One study found that adults who exercised at least four days a week experienced no loss of muscle mass or related effects at the same time others in their age group who didn’t exercise were showing signs of losing muscle mass and a slowing metabolic rate.
But even if you haven’t taken preventative measures and find yourself wondering how to lose weight over 50―it’s not too late at all.
You can regain lost muscle mass and prevent further loss by lifting weights just a few times a week.
As a result, you will increase your bone density which prevents osteoporosis, or loss and weakening of bone. It also keeps your muscle mass at levels that keep your metabolism efficient.
While lifting weights is important to retain muscle mass and boost your metabolism, it’s important to stay active in other ways too.
It’s common to feel like you slow down after 50, but you can keep up much of your energy by maintaining an active lifestyle.
Cardio for one is an important piece of keeping an active lifestyle. Cardio exercises like swimming, running, or hiking help you maintain your heart health. An unhealthy heart and cardiovascular system are associated with fatigue and changes in overall health. A healthy heart helps you keep up your energy levels throughout the day so you can burn more calories and stick to a routine sleep cycle.
Cardio is also a great way to burn calories during exercise. HIIT in particular is known for begin effective to burn a high amount of calories during the workout plus it helps build strength to build your resting metabolic rate as well.
But the most important thing to do is find a form of exercise and other activity that you enjoy most so you keep doing it and reap the health benefits of staying active.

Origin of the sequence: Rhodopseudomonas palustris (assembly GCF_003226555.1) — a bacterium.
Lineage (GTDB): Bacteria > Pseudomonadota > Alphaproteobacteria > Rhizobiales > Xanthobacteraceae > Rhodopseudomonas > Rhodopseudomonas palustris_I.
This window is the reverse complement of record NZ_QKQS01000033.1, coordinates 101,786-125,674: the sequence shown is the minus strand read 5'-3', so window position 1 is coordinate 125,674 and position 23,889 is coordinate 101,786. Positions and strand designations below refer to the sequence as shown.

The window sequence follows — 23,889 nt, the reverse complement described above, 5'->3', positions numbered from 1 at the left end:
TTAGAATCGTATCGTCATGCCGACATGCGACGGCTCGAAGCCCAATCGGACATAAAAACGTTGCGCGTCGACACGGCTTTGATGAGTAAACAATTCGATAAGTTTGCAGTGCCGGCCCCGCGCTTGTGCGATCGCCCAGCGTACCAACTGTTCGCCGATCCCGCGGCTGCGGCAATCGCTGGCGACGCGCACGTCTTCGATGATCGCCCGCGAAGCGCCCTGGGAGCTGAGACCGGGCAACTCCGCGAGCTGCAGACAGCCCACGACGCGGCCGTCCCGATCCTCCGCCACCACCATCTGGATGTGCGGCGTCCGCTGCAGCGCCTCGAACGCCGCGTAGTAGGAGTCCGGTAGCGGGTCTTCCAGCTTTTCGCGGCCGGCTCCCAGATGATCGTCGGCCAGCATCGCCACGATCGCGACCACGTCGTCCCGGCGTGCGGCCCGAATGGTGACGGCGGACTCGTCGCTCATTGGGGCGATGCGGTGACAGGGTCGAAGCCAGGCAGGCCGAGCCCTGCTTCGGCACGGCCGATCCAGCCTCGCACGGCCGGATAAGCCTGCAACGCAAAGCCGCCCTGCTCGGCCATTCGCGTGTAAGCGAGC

Reduce intake of refined sugars
As your metabolism slows down, it becomes harder for your body to process the foods you used to eat with ease. You may have always been able to get away with eating your favorite sweets and snacks without noticeable weight gain over time, but that changes in middle age.
To adjust to a slower metabolism, it’s important to be more aware of what you choose to eat every day. While you don’t have to cut out ALL the tasty food you enjoy, limiting intake each week is advised.
This is not only beneficial for your weight, but also for preventing type 2 diabetes and heart disease.
Studies have shown that people with a workout or diet partner are more likely to follow through. We feel more supported and it’s more enjoyable to work towards a goal with another person.
This means we are more likely to do better if we choose a friend or family member to get healthy with. You can hold each other accountable and follow through on your plans for a healthy diet and exercise.
You’re also more likely to successfully lose weight if you have the support of a doctor or weight loss professional on your side.
It’s understandable to try and go it alone to lose weight because in theory, it sounds as simple as changing your diet or exercising more.
But the truth is that it’s hard to know what to do for your particular situation and get the results you want. It’s common for people dieting alone to cut out too much of the wrong foods or develop an unhealthy relationship with food. And it’s even more common to lose steam a few weeks into your diet plan. Sticking to a diet or exercise regime when you have frequent temptations around is a challenge. That’s why having someone who creates a sustainable plan and check-ins improves the likelihood you follow through and see results.
At Valley Medical Weight Loss, our doctors help you create a weight loss plan that is personalized for your needs and helps you learn healthy diet habits for the long run. We know how important it is to still enjoy food even while you diet, so we help you get to your goal and then teach you how to maintain it without a lifetime of extreme dieting.
To get your weight and health back on track after 50, visit one of our locations for a consultation today. No appointment necessary.